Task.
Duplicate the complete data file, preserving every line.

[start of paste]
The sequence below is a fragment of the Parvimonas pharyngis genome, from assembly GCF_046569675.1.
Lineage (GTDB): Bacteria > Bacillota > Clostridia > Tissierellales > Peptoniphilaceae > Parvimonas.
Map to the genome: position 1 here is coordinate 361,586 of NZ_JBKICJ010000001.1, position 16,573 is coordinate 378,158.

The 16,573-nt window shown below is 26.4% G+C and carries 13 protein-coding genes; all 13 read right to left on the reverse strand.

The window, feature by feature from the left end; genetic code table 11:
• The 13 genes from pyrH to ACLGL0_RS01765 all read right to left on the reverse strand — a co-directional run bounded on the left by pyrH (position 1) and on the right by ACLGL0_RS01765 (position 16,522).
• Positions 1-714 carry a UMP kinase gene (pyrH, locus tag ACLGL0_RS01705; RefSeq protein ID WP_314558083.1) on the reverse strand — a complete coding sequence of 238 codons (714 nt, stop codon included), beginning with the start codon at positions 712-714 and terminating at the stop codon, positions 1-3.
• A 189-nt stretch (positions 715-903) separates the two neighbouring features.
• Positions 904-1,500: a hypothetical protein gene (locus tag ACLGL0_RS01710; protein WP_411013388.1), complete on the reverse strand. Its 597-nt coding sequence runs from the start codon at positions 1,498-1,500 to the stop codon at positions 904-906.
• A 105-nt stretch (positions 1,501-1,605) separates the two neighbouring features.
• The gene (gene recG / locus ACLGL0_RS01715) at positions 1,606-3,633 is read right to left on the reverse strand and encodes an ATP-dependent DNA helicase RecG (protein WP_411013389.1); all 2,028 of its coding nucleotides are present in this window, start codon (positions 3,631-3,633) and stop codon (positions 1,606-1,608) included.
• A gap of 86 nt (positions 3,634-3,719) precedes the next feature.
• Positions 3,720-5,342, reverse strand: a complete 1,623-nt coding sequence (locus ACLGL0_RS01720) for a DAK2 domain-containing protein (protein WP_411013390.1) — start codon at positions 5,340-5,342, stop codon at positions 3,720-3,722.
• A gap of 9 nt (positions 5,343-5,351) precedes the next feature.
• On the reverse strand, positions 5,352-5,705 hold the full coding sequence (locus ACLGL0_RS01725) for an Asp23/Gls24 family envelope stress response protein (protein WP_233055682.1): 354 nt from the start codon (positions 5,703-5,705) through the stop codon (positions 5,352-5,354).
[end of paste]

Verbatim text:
The sequence below is a fragment of the Parvimonas pharyngis genome, from assembly GCF_046569675.1.
Lineage (GTDB): Bacteria > Bacillota > Clostridia > Tissierellales > Peptoniphilaceae > Parvimonas.
Map to the genome: position 1 here is coordinate 361,586 of NZ_JBKICJ010000001.1, position 16,573 is coordinate 378,158.

The 16,573-nt window shown below is 26.4% G+C and carries 13 protein-coding genes; all 13 read right to left on the reverse strand.

The window, feature by feature from the left end; genetic code table 11:
• The 13 genes from pyrH to ACLGL0_RS01765 all read right to left on the reverse strand — a co-directional run bounded on the left by pyrH (position 1) and on the right by ACLGL0_RS01765 (position 16,522).
• Positions 1-714 carry a UMP kinase gene (pyrH, locus tag ACLGL0_RS01705; RefSeq protein ID WP_314558083.1) on the reverse strand — a complete coding sequence of 238 codons (714 nt, stop codon included), beginning with the start codon at positions 712-714 and terminating at the stop codon, positions 1-3.
• A 189-nt stretch (positions 715-903) separates the two neighbouring features.
• Positions 904-1,500: a hypothetical protein gene (locus tag ACLGL0_RS01710; protein WP_411013388.1), complete on the reverse strand. Its 597-nt coding sequence runs from the start codon at positions 1,498-1,500 to the stop codon at positions 904-906.
• A 105-nt stretch (positions 1,501-1,605) separates the two neighbouring features.
• The gene (gene recG / locus ACLGL0_RS01715) at positions 1,606-3,633 is read right to left on the reverse strand and encodes an ATP-dependent DNA helicase RecG (protein WP_411013389.1); all 2,028 of its coding nucleotides are present in this window, start codon (positions 3,631-3,633) and stop codon (positions 1,606-1,608) included.
• A gap of 86 nt (positions 3,634-3,719) precedes the next feature.
• Positions 3,720-5,342, reverse strand: a complete 1,623-nt coding sequence (locus ACLGL0_RS01720) for a DAK2 domain-containing protein (protein WP_411013390.1) — start codon at positions 5,340-5,342, stop codon at positions 3,720-3,722.
• A gap of 9 nt (positions 5,343-5,351) precedes the next feature.
• On the reverse strand, positions 5,352-5,705 hold the full coding sequence (locus ACLGL0_RS01725) for an Asp23/Gls24 family envelope stress response protein (protein WP_233055682.1): 354 nt from the start codon (positions 5,703-5,705) through the stop codon (positions 5,352-5,354).